- DEI in education consists of the steps that academic systems take to ensure everyone feels seen and heard.
- The origin of DEI in education dates back to the philosophy of Quaker schoolteacher and abolitionist Anthony Benezet.
- Incorporating DEI in education is critical because it is instrumental in helping students and staff understand and respect our differences and shared humanity.
Education continues to offer an opportunity for people to elevate their financial position. However, the opportunity of a good education is not always equitably accessible to everyone. This is especially true for marginalized communities. A way to mitigate barriers to access is by incorporating diversity, equity and inclusion in academic systems.
However, DEI, especially DEI in education, has always been a fiercely debated topic. Many critics argue that DEI is an unnecessary addition to academic systems. But, incorporating DEI in education represents an opportunity to create a more kind, just and inclusive society.
Below, we unpack what DEI in education is, the evolution of DEI programs in schools and why DEI is an important component of education. We will also discuss the current state of DEI in education throughout the U.S.
What Is DEI in Education?
Society is composed of individuals from unique backgrounds, with varying abilities and cultural experiences. Students of all grade levels are no different. Put simply, DEI in education encompasses the efforts academic systems make to ensure that everyone feels seen, valued and heard within the school systems. This can also include members of the school system beyond students, such as their families, schoolteachers and other staff members.
People commonly think that DEI solely focuses on race, but it also includes gender, sexual identity, religion, socio-economic status and those with different physical abilities and unique learning styles. Since schools across the U.S. differ in demographics, histories and needs, there is no one-size-fits-all solution for implementing DEI.
The Start and Current State of DEI Programs in Schools
The origins of DEI in education date back to the teachings of 18th century Quaker schoolteacher and abolitionist Anthony Benezet. While Benezet did not use terms like “diversity, equity and inclusion,” they represent his vision of what he thought education should be like.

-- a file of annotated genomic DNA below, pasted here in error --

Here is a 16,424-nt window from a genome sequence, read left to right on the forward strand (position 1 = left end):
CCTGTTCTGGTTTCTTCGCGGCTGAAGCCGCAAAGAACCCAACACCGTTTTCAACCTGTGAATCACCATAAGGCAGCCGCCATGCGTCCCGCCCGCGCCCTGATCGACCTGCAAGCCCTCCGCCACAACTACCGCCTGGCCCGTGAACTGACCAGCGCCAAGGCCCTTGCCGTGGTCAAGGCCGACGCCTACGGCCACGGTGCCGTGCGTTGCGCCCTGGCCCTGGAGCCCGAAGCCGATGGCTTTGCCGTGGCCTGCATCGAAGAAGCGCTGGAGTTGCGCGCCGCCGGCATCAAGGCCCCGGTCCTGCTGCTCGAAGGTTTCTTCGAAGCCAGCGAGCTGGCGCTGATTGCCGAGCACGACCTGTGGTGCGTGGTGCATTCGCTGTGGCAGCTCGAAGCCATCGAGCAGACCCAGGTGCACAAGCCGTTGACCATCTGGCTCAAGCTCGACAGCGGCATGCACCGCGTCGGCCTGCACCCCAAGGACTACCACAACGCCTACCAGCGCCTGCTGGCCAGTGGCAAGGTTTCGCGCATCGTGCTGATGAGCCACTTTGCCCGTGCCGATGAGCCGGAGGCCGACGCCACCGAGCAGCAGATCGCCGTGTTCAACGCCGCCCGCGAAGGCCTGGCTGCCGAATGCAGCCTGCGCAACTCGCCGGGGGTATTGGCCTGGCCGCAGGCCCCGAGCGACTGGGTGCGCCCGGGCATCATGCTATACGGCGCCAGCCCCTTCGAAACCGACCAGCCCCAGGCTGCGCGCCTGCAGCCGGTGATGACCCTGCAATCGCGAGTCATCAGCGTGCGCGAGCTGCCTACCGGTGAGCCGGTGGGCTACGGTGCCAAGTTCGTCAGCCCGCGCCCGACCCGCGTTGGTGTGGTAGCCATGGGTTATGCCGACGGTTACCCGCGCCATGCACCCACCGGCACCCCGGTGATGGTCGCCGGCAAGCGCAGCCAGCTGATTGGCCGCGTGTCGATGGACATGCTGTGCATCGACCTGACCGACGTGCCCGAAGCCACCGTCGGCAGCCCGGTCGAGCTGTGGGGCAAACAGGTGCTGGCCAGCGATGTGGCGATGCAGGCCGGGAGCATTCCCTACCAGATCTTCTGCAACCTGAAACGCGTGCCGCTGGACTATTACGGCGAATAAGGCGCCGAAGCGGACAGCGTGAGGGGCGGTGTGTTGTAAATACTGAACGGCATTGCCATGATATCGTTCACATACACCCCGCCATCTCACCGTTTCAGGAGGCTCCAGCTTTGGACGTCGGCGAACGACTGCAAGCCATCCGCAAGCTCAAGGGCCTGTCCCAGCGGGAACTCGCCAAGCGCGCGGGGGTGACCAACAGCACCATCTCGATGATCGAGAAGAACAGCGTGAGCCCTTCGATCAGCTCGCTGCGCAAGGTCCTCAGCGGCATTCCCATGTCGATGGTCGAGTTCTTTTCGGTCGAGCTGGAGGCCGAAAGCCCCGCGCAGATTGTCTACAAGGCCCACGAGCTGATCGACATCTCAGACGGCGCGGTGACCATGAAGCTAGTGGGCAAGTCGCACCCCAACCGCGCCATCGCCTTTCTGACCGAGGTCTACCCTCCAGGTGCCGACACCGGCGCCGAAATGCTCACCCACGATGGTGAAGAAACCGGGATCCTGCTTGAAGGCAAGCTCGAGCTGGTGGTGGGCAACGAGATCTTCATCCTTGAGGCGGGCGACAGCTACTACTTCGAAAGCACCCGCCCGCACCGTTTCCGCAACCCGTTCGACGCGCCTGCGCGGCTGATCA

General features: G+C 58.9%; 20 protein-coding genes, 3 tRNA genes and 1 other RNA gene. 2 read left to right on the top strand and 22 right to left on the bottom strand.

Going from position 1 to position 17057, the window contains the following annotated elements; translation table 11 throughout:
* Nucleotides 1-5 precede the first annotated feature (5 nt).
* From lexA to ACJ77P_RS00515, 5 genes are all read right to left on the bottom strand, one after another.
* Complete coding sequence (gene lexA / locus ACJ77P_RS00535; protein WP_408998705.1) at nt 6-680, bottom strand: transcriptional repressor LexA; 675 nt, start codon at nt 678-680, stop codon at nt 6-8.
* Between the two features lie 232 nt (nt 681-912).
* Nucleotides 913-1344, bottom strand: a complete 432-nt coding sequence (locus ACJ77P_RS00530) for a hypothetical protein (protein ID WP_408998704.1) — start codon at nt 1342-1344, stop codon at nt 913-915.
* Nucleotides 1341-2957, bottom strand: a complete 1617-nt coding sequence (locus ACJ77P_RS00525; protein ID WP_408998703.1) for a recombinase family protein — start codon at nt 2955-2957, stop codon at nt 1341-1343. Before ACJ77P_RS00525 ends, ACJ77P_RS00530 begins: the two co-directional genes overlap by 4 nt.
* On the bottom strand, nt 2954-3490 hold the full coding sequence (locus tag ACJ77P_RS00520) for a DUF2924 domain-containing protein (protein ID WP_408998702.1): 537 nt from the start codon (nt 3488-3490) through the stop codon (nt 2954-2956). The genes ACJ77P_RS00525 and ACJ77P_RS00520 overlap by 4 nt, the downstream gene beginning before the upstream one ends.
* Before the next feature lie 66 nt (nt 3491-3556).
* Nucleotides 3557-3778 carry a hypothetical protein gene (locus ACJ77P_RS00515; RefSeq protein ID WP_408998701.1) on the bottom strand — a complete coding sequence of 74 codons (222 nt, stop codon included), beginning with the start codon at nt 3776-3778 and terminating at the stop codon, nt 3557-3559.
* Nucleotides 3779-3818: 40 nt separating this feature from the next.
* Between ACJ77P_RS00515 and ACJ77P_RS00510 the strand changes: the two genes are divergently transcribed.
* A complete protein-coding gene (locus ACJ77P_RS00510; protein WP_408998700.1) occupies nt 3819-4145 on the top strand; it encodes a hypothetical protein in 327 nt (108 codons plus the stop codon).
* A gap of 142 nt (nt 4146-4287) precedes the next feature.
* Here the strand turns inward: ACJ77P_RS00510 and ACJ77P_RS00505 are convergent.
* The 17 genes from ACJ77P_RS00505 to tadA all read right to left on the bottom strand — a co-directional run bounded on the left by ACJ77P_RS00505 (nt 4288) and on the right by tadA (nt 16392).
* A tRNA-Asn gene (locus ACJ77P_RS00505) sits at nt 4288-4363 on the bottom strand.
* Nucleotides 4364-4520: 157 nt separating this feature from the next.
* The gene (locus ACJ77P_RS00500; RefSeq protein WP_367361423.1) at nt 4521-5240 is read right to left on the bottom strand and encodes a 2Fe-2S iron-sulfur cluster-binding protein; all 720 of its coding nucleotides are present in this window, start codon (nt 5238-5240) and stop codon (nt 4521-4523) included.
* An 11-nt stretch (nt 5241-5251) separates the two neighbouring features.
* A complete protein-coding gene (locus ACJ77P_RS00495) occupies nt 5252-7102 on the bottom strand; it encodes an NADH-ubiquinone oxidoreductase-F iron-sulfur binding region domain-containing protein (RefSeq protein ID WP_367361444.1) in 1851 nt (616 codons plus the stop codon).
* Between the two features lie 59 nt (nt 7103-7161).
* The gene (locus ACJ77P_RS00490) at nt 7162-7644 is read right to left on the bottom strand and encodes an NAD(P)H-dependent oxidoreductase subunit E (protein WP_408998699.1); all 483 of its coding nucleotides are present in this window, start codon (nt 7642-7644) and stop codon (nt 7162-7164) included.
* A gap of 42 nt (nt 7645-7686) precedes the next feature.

Benezet became a teacher in 1739, a time when strict, physical punishments were commonly used in schools. He rejected this approach and treated his students with respect. He also periodically changed his teaching methods to fit the various learning needs of his students. Perhaps more notably, he believed that children of all genders, races and abilities deserve to have equitable access to school opportunities.
Benezet’s forward-thinking philosophy was not common practice in the 18th century and even for decades to come. However, the principles of his philosophy and societal changes that occurred throughout the 19th century, and especially in the 20th century, that addressed diversity issues in higher education set the foundation for equitable schools.
Unfortunately, many private citizens, politicians and organizations continue to resist DEI initiatives, especially in schools. Within the first six months of 2023, more than 30 bills requesting the elimination of DEI programs in state universities across the country were proposed by state legislatures. Many of these proposals were followed up with more proposals to prohibit DEI initiatives in elementary and high schools. These proposals are being passed and implemented.
Why Is DEI Important in Education?
DEI in education is important because it can teach students and school staff the power of recognizing and respecting our shared humanity. Not only does incorporating DEI initiatives in schools help encourage acceptance, but it also provides students and staff with a wealth of other benefits. Some of these include:
- Positive impacts on attitudes
- Better critical thinking and higher rates of academic success
- An increase in efforts to help those in their communities
- Preparation for their experience as adults in the global economy
Ways to Improve DEI Programs in Schools
To improve DEI education, school leaders and staff need to collectively come together to understand that it will be an ongoing journey. It is not a matter of implementing a single initiative or box to check; it is a continuous commitment to partnership, iteration and equity. Some of the ways school officials can improve DEI programs include:
- Developing a DEI plan that is tailored and context-specific to the school’s needs
- Implementing DEI training for school staff
- Appointing a dedicated DEI point person to hold everyone accountable
- Hosting forums to collect feedback
- Diversifying the curriculum offered to students or incorporating discussions into lessons organically
- Tracking progress against realistic goals and adjusting to initiatives accordingly
To learn more about DEI and other important topics, follow philanthropist and entrepreneur Robert F. Smith on LinkedIn.